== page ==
by William Bornhoft
A couple weeks ago I wrote in Aleteia a piece arguing against the practice of “liturgy shaming”, my term for what happens when Catholics hurl insults and rash accusations of heresy from their keyboards about an instance of apparent liturgical abuse or poor taste. It’s essentially gossip disguised as righteous indignation. I suggested that rather than use the mob rule of the Internet to “expose” liturgical problems, parish problems should be dealt with on the parish level.
Rather than behaving like prideful whistleblowers appealing to the online masses when we are offended, we should properly communicate our grievances through the Church’s hierarchy, starting with the first person in authority.
I was surprised at much pushback I got on this thesis. The most common rebuttal was that “going to the proper authorities”, as I suggested, often does not result in the desired outcome. Some thought I naive for even suggesting it as an option. Joseph Shaw over at The Latin Mass Society wrote extensively about the pitfalls of taking complaints to the hierarchy. He also showed some examples of liturgy shaming that “worked”.
What is more, contrary to Mr Bornhoft, this method works. Yes, it has worked, not every time, but again and again. The priest with the hoverboard in the Phillipines [sic]: suspended. The Australian priest allowing ‘help yourself’ Communion, leading to Communion being given to a dog: excommunicated. Even in the weird and wonderful diocese of Linz in Austria, they aren’t still having the Blessed Sacrament procession with a foccacia in a huge pair of tongs.
Many Catholics probably agree that church leaders don’t always respond adequately to problems, liturgical or otherwise. But the failures of the hierarchy do not justify liturgy shaming as a viable and morally acceptable option. Despite the examples Shaw cites, I’m not convinced that liturgy shaming has or will ever “work”, in the same way that gossiping about a person’s faults doesn’t work. No matter the outcome, sin is committed in the process. Liturgy shaming is a scandal in of itself.
After writing in Aleteia, a friend sent me an article by Peter J. Leithart in First Things in which he reflects on the temptation to take our problems to “the Court of Google” because resolving disputes through church channels is laborious, slow, and unsatisfying.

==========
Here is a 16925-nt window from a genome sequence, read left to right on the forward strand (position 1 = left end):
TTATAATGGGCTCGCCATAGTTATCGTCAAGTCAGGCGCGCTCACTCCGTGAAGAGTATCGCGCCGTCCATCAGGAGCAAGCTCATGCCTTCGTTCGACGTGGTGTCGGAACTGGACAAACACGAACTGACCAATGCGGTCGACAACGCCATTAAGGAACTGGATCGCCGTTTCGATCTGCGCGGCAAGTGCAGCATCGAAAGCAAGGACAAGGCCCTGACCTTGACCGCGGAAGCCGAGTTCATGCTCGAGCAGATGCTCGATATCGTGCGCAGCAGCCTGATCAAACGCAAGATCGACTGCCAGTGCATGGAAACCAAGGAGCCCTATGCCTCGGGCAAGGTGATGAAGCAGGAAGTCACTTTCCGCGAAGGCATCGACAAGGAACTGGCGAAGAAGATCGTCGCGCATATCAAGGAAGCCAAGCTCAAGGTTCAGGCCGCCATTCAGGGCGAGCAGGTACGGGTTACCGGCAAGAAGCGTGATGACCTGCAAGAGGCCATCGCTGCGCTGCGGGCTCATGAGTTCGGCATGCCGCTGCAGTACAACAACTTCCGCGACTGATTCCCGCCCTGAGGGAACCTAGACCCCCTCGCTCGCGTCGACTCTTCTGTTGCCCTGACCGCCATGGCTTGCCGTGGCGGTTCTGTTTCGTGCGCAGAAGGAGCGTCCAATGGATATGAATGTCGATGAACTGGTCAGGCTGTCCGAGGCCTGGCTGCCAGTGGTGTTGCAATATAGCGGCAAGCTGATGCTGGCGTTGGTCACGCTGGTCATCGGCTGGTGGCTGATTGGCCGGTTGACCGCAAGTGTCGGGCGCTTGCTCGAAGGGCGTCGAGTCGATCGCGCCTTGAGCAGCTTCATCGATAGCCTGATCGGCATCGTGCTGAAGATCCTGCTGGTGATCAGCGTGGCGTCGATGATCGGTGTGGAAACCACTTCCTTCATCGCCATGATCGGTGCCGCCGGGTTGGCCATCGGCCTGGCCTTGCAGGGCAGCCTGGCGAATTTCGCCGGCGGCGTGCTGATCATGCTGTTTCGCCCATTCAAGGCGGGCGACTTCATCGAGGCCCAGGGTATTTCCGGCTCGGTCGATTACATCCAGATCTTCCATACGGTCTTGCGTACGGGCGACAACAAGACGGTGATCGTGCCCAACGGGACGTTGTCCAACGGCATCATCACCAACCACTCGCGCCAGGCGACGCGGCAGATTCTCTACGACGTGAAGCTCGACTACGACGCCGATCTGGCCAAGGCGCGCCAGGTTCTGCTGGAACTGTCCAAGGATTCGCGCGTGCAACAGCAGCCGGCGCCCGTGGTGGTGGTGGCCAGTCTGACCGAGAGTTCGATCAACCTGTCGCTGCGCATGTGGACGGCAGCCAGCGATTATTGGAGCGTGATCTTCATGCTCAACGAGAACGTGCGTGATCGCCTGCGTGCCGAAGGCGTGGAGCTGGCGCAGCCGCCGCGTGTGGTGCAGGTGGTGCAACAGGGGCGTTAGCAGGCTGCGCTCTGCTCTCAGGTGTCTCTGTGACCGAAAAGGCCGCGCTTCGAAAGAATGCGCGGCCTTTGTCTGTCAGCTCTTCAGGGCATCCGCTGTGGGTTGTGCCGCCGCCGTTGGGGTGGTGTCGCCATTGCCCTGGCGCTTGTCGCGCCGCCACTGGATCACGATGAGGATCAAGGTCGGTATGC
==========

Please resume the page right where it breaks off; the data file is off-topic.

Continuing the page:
…many Christians are perfectly content to take disputes with their brothers to the web, presenting them before the court of public opinion, before unbelievers.
We want vindication, and the web seems to provide the opportunity. That’s not really true, because web disputes are more inconclusive than any court case could be. No internet dispute is ever over. People just move on to inspect the next crash site. That laborious, flawed, church-based way of resolution seems to be the method Paul lays out. We may do it badly, but God has entrusted the judgment of the world and angels to the saints, so we had better start getting some practice.
Leithart notes that, like most temptations we act on, leveraging the power of the Internet in our disputes certainly feels more satisfying, and is much easier, than going to through the church. But it’s not how we as Christians are called to act.
Keep in mind I’m not advocating that any discussion of parish problems, liturgical or otherwise, must be kept offline. There are charitable ways to talk about liturgical abuse or poor taste online that don’t involve shaming. Catholics disagree all the time. Every article I read in response to my original piece was charitable. It’s a blessing that we’re able to have public theological discussions like these. To hurl insults and accusations of “heresy” or “satanic worship” about a parish or a pastor solely based on a photo or a single testimony you read online is entirely different, and is an indefensible course of action.
I acknowledge it might not always be so black and white. So how can we discern between what is “shaming” and what is a simply a public theological discussion? Leithart ends his piece with a question that gets at the heart of this, and I can’t improve upon it, so I’ll repost it here: Is Jesus honored when Christians take one another to task before a watching world?
William Bornhoft is a freelance Catholic writer based in St. Paul, Minnesota. You may contact him at firstname.lastname@example.org or follow him on Twitter @WilliamStPaul.